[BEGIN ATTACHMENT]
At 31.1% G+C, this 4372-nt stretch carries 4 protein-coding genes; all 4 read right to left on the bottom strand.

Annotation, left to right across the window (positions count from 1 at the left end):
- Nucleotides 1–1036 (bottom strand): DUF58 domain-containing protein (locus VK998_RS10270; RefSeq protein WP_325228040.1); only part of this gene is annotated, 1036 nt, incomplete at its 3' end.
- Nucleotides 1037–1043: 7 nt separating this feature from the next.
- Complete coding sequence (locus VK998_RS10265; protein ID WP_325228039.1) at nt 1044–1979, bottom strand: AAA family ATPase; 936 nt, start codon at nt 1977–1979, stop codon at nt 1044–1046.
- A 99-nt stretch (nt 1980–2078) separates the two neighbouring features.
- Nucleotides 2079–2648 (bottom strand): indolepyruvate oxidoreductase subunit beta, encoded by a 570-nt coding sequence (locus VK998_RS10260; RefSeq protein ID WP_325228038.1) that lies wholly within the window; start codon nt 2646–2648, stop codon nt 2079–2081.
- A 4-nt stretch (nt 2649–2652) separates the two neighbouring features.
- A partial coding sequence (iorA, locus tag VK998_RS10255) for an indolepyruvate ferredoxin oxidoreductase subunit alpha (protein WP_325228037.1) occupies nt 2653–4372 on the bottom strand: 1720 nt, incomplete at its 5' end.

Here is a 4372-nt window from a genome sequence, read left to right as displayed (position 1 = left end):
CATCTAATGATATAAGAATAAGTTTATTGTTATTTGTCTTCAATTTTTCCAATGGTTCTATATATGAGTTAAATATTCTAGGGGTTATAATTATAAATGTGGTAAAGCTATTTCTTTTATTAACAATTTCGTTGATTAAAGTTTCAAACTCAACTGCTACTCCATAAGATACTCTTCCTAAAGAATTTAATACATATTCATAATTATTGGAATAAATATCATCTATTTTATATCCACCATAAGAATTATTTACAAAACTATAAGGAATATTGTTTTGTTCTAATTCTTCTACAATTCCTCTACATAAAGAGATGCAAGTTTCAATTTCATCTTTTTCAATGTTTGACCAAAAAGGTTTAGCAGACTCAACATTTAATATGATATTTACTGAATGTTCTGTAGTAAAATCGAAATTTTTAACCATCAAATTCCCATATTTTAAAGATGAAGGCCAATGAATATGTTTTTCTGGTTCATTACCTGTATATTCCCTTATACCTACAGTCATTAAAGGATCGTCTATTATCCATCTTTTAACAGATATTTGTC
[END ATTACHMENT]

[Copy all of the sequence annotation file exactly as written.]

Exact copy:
At 31.1% G+C, this 4372-nt stretch carries 4 protein-coding genes; all 4 read right to left on the bottom strand.

Annotation, left to right across the window (positions count from 1 at the left end):
- Nucleotides 1–1036 (bottom strand): DUF58 domain-containing protein (locus VK998_RS10270; RefSeq protein WP_325228040.1); only part of this gene is annotated, 1036 nt, incomplete at its 3' end.
- Nucleotides 1037–1043: 7 nt separating this feature from the next.
- Complete coding sequence (locus VK998_RS10265; protein ID WP_325228039.1) at nt 1044–1979, bottom strand: AAA family ATPase; 936 nt, start codon at nt 1977–1979, stop codon at nt 1044–1046.
- A 99-nt stretch (nt 1980–2078) separates the two neighbouring features.
- Nucleotides 2079–2648 (bottom strand): indolepyruvate oxidoreductase subunit beta, encoded by a 570-nt coding sequence (locus VK998_RS10260; RefSeq protein ID WP_325228038.1) that lies wholly within the window; start codon nt 2646–2648, stop codon nt 2079–2081.
- A 4-nt stretch (nt 2649–2652) separates the two neighbouring features.
- A partial coding sequence (iorA, locus tag VK998_RS10255) for an indolepyruvate ferredoxin oxidoreductase subunit alpha (protein WP_325228037.1) occupies nt 2653–4372 on the bottom strand: 1720 nt, incomplete at its 5' end.

Here is a 4372-nt window from a genome sequence, read left to right as displayed (position 1 = left end):
CATCTAATGATATAAGAATAAGTTTATTGTTATTTGTCTTCAATTTTTCCAATGGTTCTATATATGAGTTAAATATTCTAGGGGTTATAATTATAAATGTGGTAAAGCTATTTCTTTTATTAACAATTTCGTTGATTAAAGTTTCAAACTCAACTGCTACTCCATAAGATACTCTTCCTAAAGAATTTAATACATATTCATAATTATTGGAATAAATATCATCTATTTTATATCCACCATAAGAATTATTTACAAAACTATAAGGAATATTGTTTTGTTCTAATTCTTCTACAATTCCTCTACATAAAGAGATGCAAGTTTCAATTTCATCTTTTTCAATGTTTGACCAAAAAGGTTTAGCAGACTCAACATTTAATATGATATTTACTGAATGTTCTGTAGTAAAATCGAAATTTTTAACCATCAAATTCCCATATTTTAAAGATGAAGGCCAATGAATATGTTTTTCTGGTTCATTACCTGTATATTCCCTTATACCTACAGTCATTAAAGGATCGTCTATTATCCATCTTTTAACAGATATTTGTC